The buyer can put earnest money toward the down payment. It may also go toward the buyer’s closing costs. Either way, the seller wants the funds to protect themselves if the buyer walks away without a good reason.
- In some sense the earnest money payment goes towards the seller’s peace of mind
- Earnest money is due three days after a contract is executed
If the buyer does not deposit the funds in a timely manner, then
What Does the Earnest Money Deposit go Towards?
In one sense the earnest money deposit (EMD) goes toward the seller’s peace of mind. When the homeowner agrees to the contract, they take their house off the market. They lose time and potential buyers if the deal does not go through. This deposit protects them because if the buyer fails to close then they may claim the deposit.
On the other hand, the buyer may think that is a lot of money, and I do not want to pay that for the seller’s good will. While that is a perfectly understandable question, the reality is that if the transaction closes the attorney (or title company) applies all that money to:
- Closing costs
- Down payment
How much goes to either of these depends on the agreement the two parties make. Rocket Mortgage tells us that if the deal closes the buyer is not out any more money than they agree to pay. They just pay some of it up front to show good faith to the seller that they will not back out of the deal because they get cold feet. In fact, in many places people call this a good faith deposit.
Who Keeps Earnest Money?
Who keeps the earnest money payment is an important question. Never give it directly to the seller. According to Investopedia one of three escrow agents should hold the money:
- Real estate broker
- Title company
Who holds the money depends on how real estate is sold in your area. The thin to remember is that a reputable, licensed third party maintains the account. Further, you should transfer the funds either by certified check or wire transfer.
What Happens to the EMD at Closing?
At closing the attorney credits the money toward the closing costs or the down payment. It shows on the closing accounting documents that both parties receive. The seller does not get a separate check related to the deposit.
In fact, the seller should never see the money directly. They do not have access to it unless the deal goes bad. Only if the buyer breeches the contract will the seller get a check for the earnest money.
When is earnest money due?
The EMD is due three business days after both parties sign the contract. This may vary depending on location. In fact, in some markets the seller may want the deposit with the contract. This brings us to two key facts:
- The law does not require them
- If the contract is properly executed, then the buyer must deposit the funds in a timely manner or be in breach of contract
These statements may seem at odds, but they really are not. There is no law saying you must put down a deposit. Market demands determine if you do and how much. However, once you agree to put down money, then a good attorney will write it into the contract. Once both parties agree and sign then it becomes binding. Always make sure you read the contract and ask any questions you may have before you sign.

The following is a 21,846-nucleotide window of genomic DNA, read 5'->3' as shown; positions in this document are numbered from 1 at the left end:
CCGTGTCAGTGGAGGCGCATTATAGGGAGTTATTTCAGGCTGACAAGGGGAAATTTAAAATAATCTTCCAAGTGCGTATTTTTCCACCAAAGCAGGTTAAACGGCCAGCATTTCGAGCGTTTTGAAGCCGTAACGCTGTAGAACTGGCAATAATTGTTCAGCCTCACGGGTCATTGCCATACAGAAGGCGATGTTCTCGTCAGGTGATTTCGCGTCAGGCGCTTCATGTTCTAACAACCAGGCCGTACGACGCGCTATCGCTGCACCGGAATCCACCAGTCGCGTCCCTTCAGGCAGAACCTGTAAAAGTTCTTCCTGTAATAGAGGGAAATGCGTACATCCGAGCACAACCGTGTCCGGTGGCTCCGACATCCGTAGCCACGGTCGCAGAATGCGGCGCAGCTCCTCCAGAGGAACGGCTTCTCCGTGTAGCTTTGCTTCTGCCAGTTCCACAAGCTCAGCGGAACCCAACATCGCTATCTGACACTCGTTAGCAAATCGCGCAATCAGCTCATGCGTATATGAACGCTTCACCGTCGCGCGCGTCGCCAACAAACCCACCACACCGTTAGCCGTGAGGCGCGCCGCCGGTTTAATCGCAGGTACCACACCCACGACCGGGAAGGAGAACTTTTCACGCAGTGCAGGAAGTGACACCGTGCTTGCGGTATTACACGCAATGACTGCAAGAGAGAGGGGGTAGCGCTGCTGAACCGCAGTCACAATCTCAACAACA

Is the EMD Refundable?
The earnest money payment is refundable if a problem triggers a contract contingency. For instance, the home inspection may find a problem. Under the terms of the agreement the two parties may either negotiate a remedy or cancel the contract. If they choose the latter, then they escrow agent releases the funds back to the buyer.
It is important to know your contingencies because they are the only way you may back out of the deal and not be in breach of contract. You cannot wake up one morning and decide you do not want to buy the house anymore. If you do this, that same agent will release the funds to the seller.
What if I Do Not Have Earnest Money?
If you do not have earnest money you may still get the property. As I said before, it is not a legal requirement, anywhere. According to Property M.O.B. you have some options:
- Delay when the transfer is due until after you get the money in your account
- Offer them a small deposit, like $100 or even $10
- Walk away
This site focuses on investment properties, but you can use these principals for residential houses too. If you just need a few days to get the money into your account, then the buyer will negotiate the due date for a good contract. The second point may seem ridiculous, or even pandering, but many sellers think they should take a deposit, not matter how small. It is not the amount so much as the process. Finally, if they will not budge you have no choice but to go somewhere else.
Whether you must put down an EMD depends on the market more than anything else. If prices rise and you are in a seller’s market, then you should wait until you have enough money in the bank to offer a substantial deposit. On the other hand, if you are in a buyer’s market, then you have more leverage, especially if you make the only offer on a house.
Many buyers get upset about ponying up money right at the beginning of the process. There is a natural tendency to worry that you may never see that money again. If you feel this way you are certainly not alone.
Remember that the earnest money payment is negotiable. In some cases, you may not even need it if your contract is strong enough and the market conditions are right. For most of us buying a residential property, though, we will put a substantial amount of money down to make the seller feel good about the deal.
The thing to remember is that if you are serious about the property and you follow through on everything you need to then you will not lose the money. In fact, in more than 95% of transactions this is not an issue at all. The escrow agent holds the money safely and the attorney (or title company) puts the money towards either your closing costs or down payment.